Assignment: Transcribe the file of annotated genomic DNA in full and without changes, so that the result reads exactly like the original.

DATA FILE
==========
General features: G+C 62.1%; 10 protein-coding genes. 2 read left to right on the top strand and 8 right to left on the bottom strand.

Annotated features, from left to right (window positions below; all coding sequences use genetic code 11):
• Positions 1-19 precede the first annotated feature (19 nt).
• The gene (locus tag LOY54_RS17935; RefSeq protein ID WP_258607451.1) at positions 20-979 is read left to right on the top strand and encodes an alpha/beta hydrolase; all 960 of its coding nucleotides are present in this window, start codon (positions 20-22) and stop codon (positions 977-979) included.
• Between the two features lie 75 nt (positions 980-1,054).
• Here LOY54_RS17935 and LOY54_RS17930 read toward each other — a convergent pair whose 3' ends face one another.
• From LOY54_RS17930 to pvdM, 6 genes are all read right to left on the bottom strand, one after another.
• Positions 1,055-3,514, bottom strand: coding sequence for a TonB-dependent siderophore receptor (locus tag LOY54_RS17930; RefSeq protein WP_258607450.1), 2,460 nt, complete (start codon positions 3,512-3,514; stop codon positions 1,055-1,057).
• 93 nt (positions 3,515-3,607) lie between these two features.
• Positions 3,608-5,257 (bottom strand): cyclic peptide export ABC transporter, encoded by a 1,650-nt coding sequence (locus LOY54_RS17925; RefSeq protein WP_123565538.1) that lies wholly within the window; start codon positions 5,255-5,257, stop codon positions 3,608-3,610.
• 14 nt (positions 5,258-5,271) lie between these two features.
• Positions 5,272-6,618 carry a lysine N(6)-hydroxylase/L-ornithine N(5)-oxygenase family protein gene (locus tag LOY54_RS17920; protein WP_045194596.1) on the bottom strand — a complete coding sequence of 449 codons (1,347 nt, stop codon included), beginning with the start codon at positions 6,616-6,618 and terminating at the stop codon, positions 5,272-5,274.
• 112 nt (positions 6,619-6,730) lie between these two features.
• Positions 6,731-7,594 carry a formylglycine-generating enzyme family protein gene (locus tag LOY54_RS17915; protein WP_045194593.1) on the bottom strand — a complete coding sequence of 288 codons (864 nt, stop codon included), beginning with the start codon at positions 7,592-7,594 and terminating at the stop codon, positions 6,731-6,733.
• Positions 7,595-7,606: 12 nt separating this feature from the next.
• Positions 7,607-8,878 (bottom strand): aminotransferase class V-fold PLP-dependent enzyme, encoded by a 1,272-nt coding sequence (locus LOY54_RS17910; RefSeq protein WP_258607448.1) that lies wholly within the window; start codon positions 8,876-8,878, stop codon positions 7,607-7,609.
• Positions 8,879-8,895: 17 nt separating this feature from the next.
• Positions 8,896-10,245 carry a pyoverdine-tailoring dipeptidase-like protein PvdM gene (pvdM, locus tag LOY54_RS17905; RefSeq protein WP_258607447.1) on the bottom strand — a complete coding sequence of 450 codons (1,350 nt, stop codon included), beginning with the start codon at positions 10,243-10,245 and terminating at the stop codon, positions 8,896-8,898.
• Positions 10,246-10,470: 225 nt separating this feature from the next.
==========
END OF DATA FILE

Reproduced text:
General features: G+C 62.1%; 10 protein-coding genes. 2 read left to right on the top strand and 8 right to left on the bottom strand.

Annotated features, from left to right (window positions below; all coding sequences use genetic code 11):
• Positions 1-19 precede the first annotated feature (19 nt).
• The gene (locus tag LOY54_RS17935; RefSeq protein ID WP_258607451.1) at positions 20-979 is read left to right on the top strand and encodes an alpha/beta hydrolase; all 960 of its coding nucleotides are present in this window, start codon (positions 20-22) and stop codon (positions 977-979) included.
• Between the two features lie 75 nt (positions 980-1,054).
• Here LOY54_RS17935 and LOY54_RS17930 read toward each other — a convergent pair whose 3' ends face one another.
• From LOY54_RS17930 to pvdM, 6 genes are all read right to left on the bottom strand, one after another.
• Positions 1,055-3,514, bottom strand: coding sequence for a TonB-dependent siderophore receptor (locus tag LOY54_RS17930; RefSeq protein WP_258607450.1), 2,460 nt, complete (start codon positions 3,512-3,514; stop codon positions 1,055-1,057).
• 93 nt (positions 3,515-3,607) lie between these two features.
• Positions 3,608-5,257 (bottom strand): cyclic peptide export ABC transporter, encoded by a 1,650-nt coding sequence (locus LOY54_RS17925; RefSeq protein WP_123565538.1) that lies wholly within the window; start codon positions 5,255-5,257, stop codon positions 3,608-3,610.
• 14 nt (positions 5,258-5,271) lie between these two features.
• Positions 5,272-6,618 carry a lysine N(6)-hydroxylase/L-ornithine N(5)-oxygenase family protein gene (locus tag LOY54_RS17920; protein WP_045194596.1) on the bottom strand — a complete coding sequence of 449 codons (1,347 nt, stop codon included), beginning with the start codon at positions 6,616-6,618 and terminating at the stop codon, positions 5,272-5,274.
• 112 nt (positions 6,619-6,730) lie between these two features.
• Positions 6,731-7,594 carry a formylglycine-generating enzyme family protein gene (locus tag LOY54_RS17915; protein WP_045194593.1) on the bottom strand — a complete coding sequence of 288 codons (864 nt, stop codon included), beginning with the start codon at positions 7,592-7,594 and terminating at the stop codon, positions 6,731-6,733.
• Positions 7,595-7,606: 12 nt separating this feature from the next.
• Positions 7,607-8,878 (bottom strand): aminotransferase class V-fold PLP-dependent enzyme, encoded by a 1,272-nt coding sequence (locus LOY54_RS17910; RefSeq protein WP_258607448.1) that lies wholly within the window; start codon positions 8,876-8,878, stop codon positions 7,607-7,609.
• Positions 8,879-8,895: 17 nt separating this feature from the next.
• Positions 8,896-10,245 carry a pyoverdine-tailoring dipeptidase-like protein PvdM gene (pvdM, locus tag LOY54_RS17905; RefSeq protein WP_258607447.1) on the bottom strand — a complete coding sequence of 450 codons (1,350 nt, stop codon included), beginning with the start codon at positions 10,243-10,245 and terminating at the stop codon, positions 8,896-8,898.
• Positions 10,246-10,470: 225 nt separating this feature from the next.